The annual census estimate issued by the Bureau of the Census gave interesting figures relating to Shawnee’s steady growth. Shawnee’s official count for 1910 was 12,474. Succeeding estimates showed consistent growth: 1911, 13,576; 1912, 14,488; 1913, 15,400; 1914, 16,312; 1915, 17,225; and for 1916, 18,138.


The annual census estimate issued by the Bureau of the Census gave interesting figures relating to Shawnee’s steady growth. Shawnee’s official count for 1910 was 12,474. Succeeding estimates showed consistent growth: 1911, 13,576; 1912, 14,488; 1913, 15,400; 1914, 16,312; 1915, 17,225; and for 1916, 18,138.

The estimate gave Oklahoma’s population at 2,202,081, against the estimate of 1,675,441 in 1910. Other cities of interest in the consensus were: Ardmore, 10,462; Chickasha, 15,447; Enid, 20,307; Guthrie, 12,035; McAlester, 18,504; Muskogee, 44,218; Oklahoma City, 92,943; Sapulpa, 12,929; and Tulsa, 30,575.

The summary showed that Shawnee had gained 5,664 in population in the past six years, and 15,000 in the past 16 years. The gain had been steady.


The Rotary Club of Shawnee was launched on the night of January 26, 1917, when a party of Oklahoma City Rotarians officiated at the exercises in Shawnee. The meeting was called to order at the Walcott Hotel by Edward Howell, president, who gave a brief history of the organization in Shawnee. He introduced Fay Thompson, president of the Oklahoma City Rotary Club, who acted in place of the District Governor. He addressed the meeting about what membership in this club meant.

“On an occasion of this kind, it is customary for the District Governor to say a few words on Rotary. The first Rotary Club was organized in Chicago in 1905 and consisted of four members. Today there are 264 affiliated clubs, with a total membership of 29,250.

“Fellow Rotarians of the Shawnee Club, I do not know of any place where a man could obtain such a diversified crop of ideas in so short a space of time as at a Rotary meeting. Out of each meeting should come instruction, information, humor, enthusiasm and acquaintance.”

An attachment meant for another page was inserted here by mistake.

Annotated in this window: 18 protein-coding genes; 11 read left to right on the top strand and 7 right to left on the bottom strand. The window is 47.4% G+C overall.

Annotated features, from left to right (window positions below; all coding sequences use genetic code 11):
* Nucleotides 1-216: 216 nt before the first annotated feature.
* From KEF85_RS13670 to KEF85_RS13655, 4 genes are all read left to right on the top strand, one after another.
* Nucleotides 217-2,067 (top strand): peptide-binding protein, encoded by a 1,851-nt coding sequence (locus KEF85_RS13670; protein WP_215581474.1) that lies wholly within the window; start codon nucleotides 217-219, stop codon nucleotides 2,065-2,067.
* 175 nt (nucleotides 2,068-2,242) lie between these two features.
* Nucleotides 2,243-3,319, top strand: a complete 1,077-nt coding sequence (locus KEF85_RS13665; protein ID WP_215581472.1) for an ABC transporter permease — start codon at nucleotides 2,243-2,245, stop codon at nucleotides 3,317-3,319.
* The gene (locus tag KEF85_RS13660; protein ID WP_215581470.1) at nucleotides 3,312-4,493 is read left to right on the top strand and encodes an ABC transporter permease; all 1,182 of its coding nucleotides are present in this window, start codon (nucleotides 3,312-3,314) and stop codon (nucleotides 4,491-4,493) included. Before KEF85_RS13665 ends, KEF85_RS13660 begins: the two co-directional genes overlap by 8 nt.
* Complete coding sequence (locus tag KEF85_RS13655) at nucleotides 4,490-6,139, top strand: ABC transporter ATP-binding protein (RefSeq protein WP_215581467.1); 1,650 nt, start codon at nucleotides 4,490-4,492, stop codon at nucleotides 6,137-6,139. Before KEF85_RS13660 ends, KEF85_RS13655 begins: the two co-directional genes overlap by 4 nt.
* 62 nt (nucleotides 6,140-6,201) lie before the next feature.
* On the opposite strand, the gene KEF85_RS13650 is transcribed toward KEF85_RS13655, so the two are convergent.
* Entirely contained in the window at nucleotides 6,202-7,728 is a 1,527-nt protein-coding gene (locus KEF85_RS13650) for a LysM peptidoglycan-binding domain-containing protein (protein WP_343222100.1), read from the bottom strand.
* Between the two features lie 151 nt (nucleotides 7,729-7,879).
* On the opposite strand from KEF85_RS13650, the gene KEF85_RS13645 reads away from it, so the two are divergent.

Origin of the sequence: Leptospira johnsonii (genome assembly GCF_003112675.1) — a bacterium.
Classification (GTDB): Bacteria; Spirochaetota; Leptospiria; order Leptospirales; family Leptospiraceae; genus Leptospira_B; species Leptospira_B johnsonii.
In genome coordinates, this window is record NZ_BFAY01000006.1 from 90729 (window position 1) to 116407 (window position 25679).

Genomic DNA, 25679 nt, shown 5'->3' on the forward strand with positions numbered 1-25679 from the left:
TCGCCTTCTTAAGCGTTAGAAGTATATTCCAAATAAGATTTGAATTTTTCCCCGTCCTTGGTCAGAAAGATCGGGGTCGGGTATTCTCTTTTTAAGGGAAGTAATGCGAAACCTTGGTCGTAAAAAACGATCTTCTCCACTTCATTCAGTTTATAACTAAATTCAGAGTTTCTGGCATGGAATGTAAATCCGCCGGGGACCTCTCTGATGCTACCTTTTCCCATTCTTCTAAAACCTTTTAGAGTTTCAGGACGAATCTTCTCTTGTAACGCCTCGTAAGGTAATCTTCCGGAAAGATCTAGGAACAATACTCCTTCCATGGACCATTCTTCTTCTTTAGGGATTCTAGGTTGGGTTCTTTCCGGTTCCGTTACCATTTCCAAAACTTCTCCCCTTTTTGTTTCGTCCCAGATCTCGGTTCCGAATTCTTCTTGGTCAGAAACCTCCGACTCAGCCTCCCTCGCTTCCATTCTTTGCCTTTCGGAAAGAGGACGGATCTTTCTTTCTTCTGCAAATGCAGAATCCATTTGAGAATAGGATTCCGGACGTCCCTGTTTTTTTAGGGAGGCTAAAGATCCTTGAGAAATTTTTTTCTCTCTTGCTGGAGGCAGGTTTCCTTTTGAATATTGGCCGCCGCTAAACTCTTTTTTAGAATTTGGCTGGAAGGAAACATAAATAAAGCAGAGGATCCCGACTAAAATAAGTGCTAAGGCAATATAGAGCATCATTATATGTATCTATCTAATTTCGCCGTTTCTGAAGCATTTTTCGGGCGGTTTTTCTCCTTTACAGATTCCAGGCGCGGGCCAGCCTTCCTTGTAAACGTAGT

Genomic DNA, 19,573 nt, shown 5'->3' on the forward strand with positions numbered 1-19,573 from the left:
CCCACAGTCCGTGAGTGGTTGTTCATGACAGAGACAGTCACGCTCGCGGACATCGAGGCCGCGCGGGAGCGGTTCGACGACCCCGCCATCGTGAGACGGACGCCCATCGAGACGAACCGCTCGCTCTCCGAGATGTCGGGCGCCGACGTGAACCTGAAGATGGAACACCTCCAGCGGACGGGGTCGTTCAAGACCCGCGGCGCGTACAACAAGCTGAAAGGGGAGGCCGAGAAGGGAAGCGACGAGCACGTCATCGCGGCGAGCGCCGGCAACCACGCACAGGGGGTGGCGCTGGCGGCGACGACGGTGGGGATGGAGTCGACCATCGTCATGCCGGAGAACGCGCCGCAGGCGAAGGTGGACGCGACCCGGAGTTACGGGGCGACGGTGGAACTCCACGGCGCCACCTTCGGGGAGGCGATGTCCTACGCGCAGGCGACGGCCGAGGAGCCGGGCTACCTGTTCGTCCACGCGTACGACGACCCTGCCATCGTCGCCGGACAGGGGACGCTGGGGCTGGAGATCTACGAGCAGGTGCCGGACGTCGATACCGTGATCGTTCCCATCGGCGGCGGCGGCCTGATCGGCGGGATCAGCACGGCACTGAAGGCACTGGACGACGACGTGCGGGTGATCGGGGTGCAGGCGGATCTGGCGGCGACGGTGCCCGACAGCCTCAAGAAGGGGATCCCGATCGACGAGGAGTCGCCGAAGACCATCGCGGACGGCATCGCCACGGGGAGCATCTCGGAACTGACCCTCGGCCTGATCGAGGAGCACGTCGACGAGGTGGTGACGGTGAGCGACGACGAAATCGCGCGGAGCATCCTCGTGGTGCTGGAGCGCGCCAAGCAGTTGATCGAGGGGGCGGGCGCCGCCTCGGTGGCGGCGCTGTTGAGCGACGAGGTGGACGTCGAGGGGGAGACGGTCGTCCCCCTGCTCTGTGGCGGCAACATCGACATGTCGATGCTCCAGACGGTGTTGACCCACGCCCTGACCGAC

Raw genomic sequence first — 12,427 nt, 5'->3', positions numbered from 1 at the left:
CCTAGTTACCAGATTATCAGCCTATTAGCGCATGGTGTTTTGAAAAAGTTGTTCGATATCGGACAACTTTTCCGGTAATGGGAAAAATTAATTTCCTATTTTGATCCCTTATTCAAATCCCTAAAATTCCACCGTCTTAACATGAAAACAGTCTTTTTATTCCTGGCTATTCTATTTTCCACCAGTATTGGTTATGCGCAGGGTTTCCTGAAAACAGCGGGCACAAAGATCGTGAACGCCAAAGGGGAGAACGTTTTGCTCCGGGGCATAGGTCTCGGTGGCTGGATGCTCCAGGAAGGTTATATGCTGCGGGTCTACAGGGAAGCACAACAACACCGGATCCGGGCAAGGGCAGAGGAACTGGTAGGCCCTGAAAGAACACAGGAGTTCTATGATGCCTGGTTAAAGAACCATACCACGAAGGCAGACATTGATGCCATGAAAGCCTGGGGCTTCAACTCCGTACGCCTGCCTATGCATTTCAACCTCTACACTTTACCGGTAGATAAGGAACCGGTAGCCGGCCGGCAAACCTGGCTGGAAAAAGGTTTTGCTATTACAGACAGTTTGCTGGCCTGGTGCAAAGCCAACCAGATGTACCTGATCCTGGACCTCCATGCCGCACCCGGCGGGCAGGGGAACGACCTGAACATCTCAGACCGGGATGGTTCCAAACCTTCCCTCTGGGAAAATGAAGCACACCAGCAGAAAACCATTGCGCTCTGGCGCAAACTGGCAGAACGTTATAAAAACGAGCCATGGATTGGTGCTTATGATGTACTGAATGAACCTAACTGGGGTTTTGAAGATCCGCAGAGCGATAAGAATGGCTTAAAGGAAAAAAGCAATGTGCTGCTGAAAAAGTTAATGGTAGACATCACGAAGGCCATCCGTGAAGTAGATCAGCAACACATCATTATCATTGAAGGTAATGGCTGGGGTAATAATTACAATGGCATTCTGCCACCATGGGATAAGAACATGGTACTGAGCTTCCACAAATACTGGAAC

Shawnee High lost to Oklahoma City again on February 17, by the same score as the previous night, 37-26. This left Oklahoma City to all intents and purposes in the undisputed possession of the Central High School Conference championship.

The first game on Friday, Shawnee led Oklahoma City 20-14 at the end of the first half. The opening of the second half saw a change in the lineup that appeared to confuse the Shawnee boys. They were unable to cope with the onslaught of the Oklahoma City team. However, the star for the Shawnee boys in the games was Thurman Meek.

OBU took another step toward the state championship that night when they defeated Oklahoma Methodist University of Guthrie, 59-33. The Baptists showed very superior team work and outplayed the Methodists at all stages of the game. The OBU second team defeated Tecumseh High School in the opening game, 33-8.


A huge ad was placed in the Shawnee Daily News on March 25, 1917, imploring men from Shawnee to volunteer on the 29th to help build the Ozark Trail through this area. This new road would be basically the first “modern highway” through the state of Oklahoma.

The Ozark Trail began in St. Louis, MO, and was to be built through to California. The advertisement said it meant much more to the cities and towns through which it would run than the citizens could imagine. The superintendent of construction commented that 300 trans-continent automobiles passed over the Santa Fe or the Lincoln Highway daily, which meant that practically 1,200 people visited these towns and cities each day. He said, WHAT WOULD THAT MEAN TO SHAWNEE?